(Also note that for mascara and liquid eyeliners, the expiration clock starts ticking as soon as you open them and expose the product to the air. So even if she’s not using them regularly, be prepared to buy new products every six months or so anyway to avoid clumpy, dry eye makeup. Another reason to ask for freebies from any Sephora/Ulta shoppers you know!)

3. Eyeshadow
Any cheap little palette will do here! Since you’re (thankfully) not being asked to apply crazy bold or glitter colors, you can pick up a decent neutral color at the neighborhood drugstore from whatever line you like — Maybelline, Elf, Cover Girl, etc. Note that “neutral” can mean a LOT of different colors — anything from pale pink to beige, tans, browns or greys. It really depends on your daughter’s coloring. Very pale skin will do well with a pink or soft grey, darker skin looks lovely with earth tones, olive complexions can go with creams or grey-greens, etc. Watch what the other moms are doing when it comes to applying the shadow just to her lid vs. taking it all the way up to her brow bone.

4. Blush
Think of what your daughter’s skin looks like when she actually blushes or gets flushed from the heat or physical activity. Buy that color. Since little kids don’t have super-defined cheekbones, ask your daughter to suck in and make a “fish face.” The part of her cheeks that don’t get suck in and pop out slightly are your application guide. Apply the blush most heavily to the apples of her cheeks and lightly brush it out and upwards towards her temples.

5. Lips
I’d personally go with a matching red lipliner pencil and traditional lipstick over a liquid version, just for the staying power and a less sticky/goopy texture. To make it last, you can “prime” her lips with a few dabs of liquid foundation or an actual lip primer product — whatever you find that’s cheaper. Lip liner will also preserve the color and keep it from bleeding over the edges of her lips, so put that on first, then apply the lipstick, have her blot. (And check her teeth!!) For quick reapplications, use a small makeup brush to dab lipstick on where it rubbed off, or touch up with the lip pencil.

6. Hair
I’ll make a specific product recommendation: Big Sexy Hair Spray and Play hairspray. (Note that there’s Spray and PLAY and also Spray and STAY, both in the same red and black can so make sure you’re grabbing the right one. [I’ve made this mistake, whomp whomp.] I’m recommending the PLAY version since you mentioned the need to brush out and re-style, which is where PLAY is the champion product.) It’s a bit pricier than other hairsprays, but my lands, it’s magic stuff and a single can will probably last you YEARS of her dance career. I have very fine, child-like hair and this is my go-to spray that manages to offer a solid hold while ALSO remaining flexible. And volume! And you can do multiple applications of it without your hair EVER getting crazy stiff and straw-like or looking like your hair has been shellacked to your skull. Just gently brush it out, re-style and re-spray.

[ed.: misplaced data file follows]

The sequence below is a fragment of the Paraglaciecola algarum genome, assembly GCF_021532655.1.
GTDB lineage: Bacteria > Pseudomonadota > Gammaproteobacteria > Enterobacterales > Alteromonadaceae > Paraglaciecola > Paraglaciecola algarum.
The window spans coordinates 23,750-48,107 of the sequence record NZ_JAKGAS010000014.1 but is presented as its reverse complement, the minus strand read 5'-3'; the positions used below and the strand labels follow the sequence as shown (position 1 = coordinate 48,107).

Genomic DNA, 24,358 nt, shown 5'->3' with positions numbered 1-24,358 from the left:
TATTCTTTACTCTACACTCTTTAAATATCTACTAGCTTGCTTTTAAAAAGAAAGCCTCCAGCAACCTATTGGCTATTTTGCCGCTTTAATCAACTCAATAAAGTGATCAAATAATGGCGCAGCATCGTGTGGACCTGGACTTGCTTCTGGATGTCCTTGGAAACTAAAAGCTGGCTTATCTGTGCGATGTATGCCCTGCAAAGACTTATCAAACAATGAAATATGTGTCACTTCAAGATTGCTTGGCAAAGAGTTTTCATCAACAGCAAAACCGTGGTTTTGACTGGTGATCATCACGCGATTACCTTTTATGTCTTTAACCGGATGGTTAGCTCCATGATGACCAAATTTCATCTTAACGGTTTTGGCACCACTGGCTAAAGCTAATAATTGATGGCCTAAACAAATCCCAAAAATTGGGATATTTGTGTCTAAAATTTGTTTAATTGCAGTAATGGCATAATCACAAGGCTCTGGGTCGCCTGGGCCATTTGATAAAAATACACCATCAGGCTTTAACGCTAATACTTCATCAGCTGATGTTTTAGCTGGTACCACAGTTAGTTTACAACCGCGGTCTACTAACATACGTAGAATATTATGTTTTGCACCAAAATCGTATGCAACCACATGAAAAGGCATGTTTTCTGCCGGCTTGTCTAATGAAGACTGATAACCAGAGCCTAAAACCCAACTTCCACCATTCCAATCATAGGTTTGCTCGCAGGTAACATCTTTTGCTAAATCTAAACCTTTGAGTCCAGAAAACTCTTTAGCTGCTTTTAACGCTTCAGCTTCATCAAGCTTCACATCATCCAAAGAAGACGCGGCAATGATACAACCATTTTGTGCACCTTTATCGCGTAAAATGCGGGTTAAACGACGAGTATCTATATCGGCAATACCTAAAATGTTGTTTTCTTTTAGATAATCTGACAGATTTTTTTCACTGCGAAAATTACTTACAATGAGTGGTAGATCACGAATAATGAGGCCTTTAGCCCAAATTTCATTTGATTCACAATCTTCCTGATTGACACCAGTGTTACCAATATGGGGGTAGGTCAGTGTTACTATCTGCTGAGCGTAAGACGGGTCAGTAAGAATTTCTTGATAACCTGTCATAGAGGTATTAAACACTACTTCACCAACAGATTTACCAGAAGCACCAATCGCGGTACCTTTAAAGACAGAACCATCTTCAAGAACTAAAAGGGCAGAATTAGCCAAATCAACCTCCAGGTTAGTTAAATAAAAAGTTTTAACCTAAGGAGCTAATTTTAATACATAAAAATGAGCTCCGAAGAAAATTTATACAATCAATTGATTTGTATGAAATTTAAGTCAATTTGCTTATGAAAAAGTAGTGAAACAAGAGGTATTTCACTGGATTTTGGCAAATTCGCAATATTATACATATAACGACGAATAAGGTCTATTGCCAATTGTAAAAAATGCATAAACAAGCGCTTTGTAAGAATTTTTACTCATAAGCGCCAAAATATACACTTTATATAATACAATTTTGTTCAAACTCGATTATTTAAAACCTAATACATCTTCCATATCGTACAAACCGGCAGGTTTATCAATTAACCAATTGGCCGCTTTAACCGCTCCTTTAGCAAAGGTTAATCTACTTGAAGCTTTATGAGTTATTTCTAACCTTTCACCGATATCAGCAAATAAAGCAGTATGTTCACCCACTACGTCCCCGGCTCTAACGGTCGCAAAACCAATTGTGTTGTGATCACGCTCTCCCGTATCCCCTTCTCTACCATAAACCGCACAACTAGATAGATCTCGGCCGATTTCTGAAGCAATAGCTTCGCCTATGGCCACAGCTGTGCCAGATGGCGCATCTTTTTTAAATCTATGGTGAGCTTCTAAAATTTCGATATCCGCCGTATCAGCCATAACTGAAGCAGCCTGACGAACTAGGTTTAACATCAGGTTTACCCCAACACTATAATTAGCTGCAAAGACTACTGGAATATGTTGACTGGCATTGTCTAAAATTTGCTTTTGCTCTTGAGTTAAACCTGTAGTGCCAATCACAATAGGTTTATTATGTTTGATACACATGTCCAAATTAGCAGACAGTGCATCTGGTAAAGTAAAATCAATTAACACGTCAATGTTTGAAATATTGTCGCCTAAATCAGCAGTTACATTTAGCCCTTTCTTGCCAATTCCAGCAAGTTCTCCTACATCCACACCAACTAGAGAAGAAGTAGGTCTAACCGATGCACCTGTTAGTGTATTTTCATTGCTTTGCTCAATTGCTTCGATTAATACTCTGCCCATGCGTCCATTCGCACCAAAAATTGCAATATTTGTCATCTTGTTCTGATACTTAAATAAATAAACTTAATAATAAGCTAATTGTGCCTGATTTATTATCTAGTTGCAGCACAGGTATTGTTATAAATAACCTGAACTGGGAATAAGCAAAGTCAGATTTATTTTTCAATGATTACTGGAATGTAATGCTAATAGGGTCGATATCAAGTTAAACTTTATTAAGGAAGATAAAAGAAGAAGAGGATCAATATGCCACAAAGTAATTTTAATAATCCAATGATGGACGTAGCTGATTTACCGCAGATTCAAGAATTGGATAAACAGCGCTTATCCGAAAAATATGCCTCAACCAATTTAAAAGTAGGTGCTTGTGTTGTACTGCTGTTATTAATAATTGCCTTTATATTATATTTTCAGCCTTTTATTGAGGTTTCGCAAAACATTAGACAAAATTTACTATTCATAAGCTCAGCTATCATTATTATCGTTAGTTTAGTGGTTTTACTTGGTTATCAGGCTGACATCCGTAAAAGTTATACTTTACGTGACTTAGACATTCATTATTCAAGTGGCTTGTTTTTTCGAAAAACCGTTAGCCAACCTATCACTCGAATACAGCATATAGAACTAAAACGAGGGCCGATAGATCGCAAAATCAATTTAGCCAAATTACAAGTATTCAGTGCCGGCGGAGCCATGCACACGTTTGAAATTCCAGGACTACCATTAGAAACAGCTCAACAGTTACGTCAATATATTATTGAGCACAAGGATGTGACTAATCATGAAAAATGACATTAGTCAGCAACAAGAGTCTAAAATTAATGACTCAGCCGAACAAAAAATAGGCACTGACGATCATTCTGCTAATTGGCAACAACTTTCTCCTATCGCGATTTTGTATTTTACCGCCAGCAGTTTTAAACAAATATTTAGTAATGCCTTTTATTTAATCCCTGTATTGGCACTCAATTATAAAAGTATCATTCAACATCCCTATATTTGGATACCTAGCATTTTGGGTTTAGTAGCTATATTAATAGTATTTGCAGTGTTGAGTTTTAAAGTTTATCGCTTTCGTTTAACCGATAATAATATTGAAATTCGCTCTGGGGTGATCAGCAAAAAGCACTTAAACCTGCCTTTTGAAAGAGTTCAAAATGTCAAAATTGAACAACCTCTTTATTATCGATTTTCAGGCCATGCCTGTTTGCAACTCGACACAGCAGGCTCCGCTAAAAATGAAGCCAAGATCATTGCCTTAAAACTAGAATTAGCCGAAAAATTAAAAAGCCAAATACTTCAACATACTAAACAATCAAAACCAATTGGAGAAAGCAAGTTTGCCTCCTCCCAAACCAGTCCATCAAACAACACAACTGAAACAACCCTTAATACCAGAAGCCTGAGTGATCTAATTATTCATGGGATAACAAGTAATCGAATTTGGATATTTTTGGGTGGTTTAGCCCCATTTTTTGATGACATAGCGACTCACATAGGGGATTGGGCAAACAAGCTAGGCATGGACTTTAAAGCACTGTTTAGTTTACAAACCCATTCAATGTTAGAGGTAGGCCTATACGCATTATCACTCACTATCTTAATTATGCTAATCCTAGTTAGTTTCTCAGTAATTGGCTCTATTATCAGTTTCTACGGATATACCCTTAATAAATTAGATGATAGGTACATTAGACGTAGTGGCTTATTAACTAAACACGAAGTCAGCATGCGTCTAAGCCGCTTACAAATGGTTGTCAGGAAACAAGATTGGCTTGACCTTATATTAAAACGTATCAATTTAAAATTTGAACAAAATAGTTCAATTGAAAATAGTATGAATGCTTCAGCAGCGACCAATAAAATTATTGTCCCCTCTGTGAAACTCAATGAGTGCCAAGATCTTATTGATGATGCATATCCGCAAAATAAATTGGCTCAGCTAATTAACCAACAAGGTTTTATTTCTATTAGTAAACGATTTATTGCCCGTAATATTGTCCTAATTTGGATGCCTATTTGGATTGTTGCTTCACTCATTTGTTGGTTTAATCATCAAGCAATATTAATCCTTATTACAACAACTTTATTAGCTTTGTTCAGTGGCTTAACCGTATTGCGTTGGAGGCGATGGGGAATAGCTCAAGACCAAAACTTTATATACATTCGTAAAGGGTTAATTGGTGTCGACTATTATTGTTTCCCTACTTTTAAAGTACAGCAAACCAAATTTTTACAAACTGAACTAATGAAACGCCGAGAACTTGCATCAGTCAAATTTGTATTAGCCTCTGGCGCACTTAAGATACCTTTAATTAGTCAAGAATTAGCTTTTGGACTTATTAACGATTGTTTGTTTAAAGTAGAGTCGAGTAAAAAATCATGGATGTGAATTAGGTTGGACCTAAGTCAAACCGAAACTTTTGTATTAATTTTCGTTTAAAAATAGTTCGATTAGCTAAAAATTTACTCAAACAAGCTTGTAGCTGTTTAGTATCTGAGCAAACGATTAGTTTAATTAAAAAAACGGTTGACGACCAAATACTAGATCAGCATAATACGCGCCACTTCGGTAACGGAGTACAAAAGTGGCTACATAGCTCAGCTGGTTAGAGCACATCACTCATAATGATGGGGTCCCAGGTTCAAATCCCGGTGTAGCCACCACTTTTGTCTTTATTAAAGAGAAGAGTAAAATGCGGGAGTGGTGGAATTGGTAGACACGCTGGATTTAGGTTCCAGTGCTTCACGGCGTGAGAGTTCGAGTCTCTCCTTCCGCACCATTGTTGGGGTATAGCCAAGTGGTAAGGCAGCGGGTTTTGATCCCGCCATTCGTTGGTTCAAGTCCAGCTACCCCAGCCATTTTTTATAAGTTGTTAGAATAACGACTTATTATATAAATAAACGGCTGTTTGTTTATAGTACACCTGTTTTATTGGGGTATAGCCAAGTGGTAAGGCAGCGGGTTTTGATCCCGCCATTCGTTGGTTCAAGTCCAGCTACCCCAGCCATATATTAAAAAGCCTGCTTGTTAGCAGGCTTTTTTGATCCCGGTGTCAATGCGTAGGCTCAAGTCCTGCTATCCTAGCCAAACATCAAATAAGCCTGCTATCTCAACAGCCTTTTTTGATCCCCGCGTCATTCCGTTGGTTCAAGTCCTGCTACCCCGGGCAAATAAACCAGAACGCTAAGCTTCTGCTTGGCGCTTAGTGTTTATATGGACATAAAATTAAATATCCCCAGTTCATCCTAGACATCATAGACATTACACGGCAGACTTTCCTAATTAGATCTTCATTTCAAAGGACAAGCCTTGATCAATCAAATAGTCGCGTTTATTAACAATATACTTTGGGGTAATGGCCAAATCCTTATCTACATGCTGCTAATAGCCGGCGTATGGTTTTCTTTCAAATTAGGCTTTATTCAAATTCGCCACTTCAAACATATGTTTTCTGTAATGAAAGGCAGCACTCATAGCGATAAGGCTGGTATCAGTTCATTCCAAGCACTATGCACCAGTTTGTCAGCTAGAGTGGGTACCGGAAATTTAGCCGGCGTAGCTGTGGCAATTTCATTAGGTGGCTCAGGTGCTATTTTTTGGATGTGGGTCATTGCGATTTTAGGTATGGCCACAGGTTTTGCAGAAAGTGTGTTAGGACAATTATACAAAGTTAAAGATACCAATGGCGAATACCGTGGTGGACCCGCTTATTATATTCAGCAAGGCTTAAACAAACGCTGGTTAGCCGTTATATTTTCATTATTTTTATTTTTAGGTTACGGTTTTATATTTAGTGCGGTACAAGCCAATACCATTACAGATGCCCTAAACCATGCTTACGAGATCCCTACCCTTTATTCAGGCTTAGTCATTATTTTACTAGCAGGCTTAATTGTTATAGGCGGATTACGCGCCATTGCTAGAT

7. Other products and ideas
As for anything else? Well, I already mentioned some proper eye makeup remover and Q-tips for mascara/eyeliner oopsies. You can try wrapping the makeup wipe around the Q-tip and cleaning small smudges that way, but depending on the wipes and how waterproof the actual makeup is, you might find it’s stubborn and won’t wipe away cleanly enough. Practice at home while watching YouTube demos to see!

If your daughter is really exerting herself and you find her hair and scalp are getting sweaty and thus more difficult to cleanly restyle after a few dances, a can of dry shampoo might come in handy to freshen up her roots. (Batiste makes great dry shampoos at reasonable prices.) A small travel-sized blow dryer with a cool setting can help too, but then you’re at the mercy of available outlet plugs AND you’re potentially making a ton of noise backstage. So I’d opt for an inexpensive dry shampoo.

There are also setting sprays for face makeup that can help keep her blush and shadows in place, but I’m not 100% sure they’re worth the investment for you, given that we’re not talking full foundation/brows/contouring here. But maybe an experienced Dance Mom will disagree with that and recommend a budget-friendly option.

And finally, the most important thing is to make sure your daughter WASHES HER FACE afterwards and gets all this crap OFF. A makeup removing wipe is step one, but is by no means enough to get her delicate skin as clean as it needs to be. Use an actual facial soap or cleanser after wiping the makeup off — I like Cetaphil since it’s inexpensive, super gentle for all skin types, and easy to use.

Photo source: Depositphotos/Veresovich

About the Author

Amy Corbett Storch


Amalah is a pseudonym of Amy Corbett Storch. She is the author of the Advice Smackdown and Bounce Back. You can follow Amy’s daily mothering adventures at Ama...

Amalah is a pseudonym of Amy Corbett Storch. She is the author of the Advice Smackdown and Bounce Back. You can follow Amy’s daily mothering adventures at Amalah. Also, it’s pronounced AIM-ah-lah.

If there is a question you would like answered on the Advice Smackdown, please submit it to [email protected].

Amy also documented her second pregnancy (with Ezra) in our wildly popular Weekly Pregnancy Calendar, Zero to Forty.

Amy is mother to rising first-grader Noah, preschooler Ezra, and toddler Ike.

icon icon